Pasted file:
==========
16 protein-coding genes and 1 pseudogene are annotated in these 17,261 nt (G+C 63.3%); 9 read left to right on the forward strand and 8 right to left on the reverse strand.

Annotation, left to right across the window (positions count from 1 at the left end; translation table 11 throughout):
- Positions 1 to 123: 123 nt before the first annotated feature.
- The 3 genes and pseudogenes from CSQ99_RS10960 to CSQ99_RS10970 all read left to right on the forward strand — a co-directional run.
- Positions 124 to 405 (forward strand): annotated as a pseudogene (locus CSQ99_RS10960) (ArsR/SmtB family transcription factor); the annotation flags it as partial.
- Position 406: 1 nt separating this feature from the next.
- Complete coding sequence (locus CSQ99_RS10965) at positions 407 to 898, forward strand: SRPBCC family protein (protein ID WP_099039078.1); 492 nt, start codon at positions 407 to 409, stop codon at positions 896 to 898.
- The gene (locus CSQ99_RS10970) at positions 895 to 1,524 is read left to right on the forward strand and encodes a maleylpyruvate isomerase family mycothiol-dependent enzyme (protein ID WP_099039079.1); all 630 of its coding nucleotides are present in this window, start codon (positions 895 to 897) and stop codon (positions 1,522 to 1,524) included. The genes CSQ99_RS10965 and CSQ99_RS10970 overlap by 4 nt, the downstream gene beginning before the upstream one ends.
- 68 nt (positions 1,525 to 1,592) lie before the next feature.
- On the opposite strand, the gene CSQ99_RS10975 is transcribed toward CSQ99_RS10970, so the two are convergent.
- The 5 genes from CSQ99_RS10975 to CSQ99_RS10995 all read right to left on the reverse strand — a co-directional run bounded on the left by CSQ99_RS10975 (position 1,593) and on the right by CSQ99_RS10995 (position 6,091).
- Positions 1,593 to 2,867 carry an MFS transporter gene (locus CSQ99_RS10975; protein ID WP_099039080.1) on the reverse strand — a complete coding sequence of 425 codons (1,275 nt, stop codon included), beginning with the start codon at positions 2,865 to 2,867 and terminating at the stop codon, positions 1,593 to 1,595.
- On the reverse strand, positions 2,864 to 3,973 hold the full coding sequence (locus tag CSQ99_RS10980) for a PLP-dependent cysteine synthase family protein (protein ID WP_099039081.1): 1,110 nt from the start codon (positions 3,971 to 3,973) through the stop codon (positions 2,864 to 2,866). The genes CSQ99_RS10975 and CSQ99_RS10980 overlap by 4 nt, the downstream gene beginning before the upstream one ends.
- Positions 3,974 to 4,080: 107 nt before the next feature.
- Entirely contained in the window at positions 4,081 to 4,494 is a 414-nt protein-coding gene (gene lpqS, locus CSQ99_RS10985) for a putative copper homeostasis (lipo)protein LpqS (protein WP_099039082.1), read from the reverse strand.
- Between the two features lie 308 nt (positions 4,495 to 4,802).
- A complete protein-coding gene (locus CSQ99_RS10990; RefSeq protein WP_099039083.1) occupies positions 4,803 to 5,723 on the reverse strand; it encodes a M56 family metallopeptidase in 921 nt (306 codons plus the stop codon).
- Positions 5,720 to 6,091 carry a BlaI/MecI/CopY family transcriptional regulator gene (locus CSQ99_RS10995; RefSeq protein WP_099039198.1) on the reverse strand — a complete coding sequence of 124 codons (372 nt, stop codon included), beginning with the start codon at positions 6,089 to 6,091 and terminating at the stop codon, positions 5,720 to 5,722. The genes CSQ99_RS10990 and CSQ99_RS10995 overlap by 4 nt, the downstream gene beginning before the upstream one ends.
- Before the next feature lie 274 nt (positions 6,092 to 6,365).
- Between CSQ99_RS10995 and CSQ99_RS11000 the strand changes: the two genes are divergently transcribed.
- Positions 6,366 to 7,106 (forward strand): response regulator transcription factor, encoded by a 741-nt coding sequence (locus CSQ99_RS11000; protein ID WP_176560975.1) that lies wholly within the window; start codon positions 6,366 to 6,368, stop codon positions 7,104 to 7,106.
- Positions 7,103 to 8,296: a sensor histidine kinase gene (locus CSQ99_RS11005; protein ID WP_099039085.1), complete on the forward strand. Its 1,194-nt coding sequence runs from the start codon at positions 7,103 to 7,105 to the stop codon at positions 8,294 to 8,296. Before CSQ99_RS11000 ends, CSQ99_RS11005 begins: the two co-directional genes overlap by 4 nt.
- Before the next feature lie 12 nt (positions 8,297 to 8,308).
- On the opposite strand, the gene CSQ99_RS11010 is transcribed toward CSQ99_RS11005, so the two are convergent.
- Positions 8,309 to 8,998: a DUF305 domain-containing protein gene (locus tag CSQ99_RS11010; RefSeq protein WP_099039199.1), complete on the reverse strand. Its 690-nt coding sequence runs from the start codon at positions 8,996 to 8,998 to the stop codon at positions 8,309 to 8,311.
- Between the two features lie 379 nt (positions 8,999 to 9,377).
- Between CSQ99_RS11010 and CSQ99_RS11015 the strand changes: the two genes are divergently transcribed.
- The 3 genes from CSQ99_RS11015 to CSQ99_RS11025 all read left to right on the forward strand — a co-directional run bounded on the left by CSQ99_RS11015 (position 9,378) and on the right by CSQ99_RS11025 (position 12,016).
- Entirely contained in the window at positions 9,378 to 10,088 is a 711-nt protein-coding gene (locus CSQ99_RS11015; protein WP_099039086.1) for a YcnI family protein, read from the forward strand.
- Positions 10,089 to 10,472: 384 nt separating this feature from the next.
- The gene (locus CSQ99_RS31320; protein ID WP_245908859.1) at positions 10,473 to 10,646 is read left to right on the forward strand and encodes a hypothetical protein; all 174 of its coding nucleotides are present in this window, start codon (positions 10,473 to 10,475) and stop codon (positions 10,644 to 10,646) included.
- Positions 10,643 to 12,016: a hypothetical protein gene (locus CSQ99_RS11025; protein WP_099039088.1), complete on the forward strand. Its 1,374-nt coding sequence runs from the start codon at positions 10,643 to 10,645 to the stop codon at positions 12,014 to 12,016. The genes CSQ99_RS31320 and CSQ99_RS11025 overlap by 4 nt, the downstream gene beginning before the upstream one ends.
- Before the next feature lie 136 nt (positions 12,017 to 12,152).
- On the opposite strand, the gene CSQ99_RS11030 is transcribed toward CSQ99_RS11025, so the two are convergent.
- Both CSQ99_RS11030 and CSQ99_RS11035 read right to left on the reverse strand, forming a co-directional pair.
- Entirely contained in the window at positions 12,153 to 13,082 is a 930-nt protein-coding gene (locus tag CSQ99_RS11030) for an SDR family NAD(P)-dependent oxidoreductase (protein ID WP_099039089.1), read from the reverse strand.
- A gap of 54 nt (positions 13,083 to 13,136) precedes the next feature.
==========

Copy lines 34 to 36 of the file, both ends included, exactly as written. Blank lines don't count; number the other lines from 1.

- On the opposite strand, the gene CSQ99_RS11030 is transcribed toward CSQ99_RS11025, so the two are convergent.
- Both CSQ99_RS11030 and CSQ99_RS11035 read right to left on the reverse strand, forming a co-directional pair.
- Entirely contained in the window at positions 12,153 to 13,082 is a 930-nt protein-coding gene (locus tag CSQ99_RS11030) for an SDR family NAD(P)-dependent oxidoreductase (protein ID WP_099039089.1), read from the reverse strand.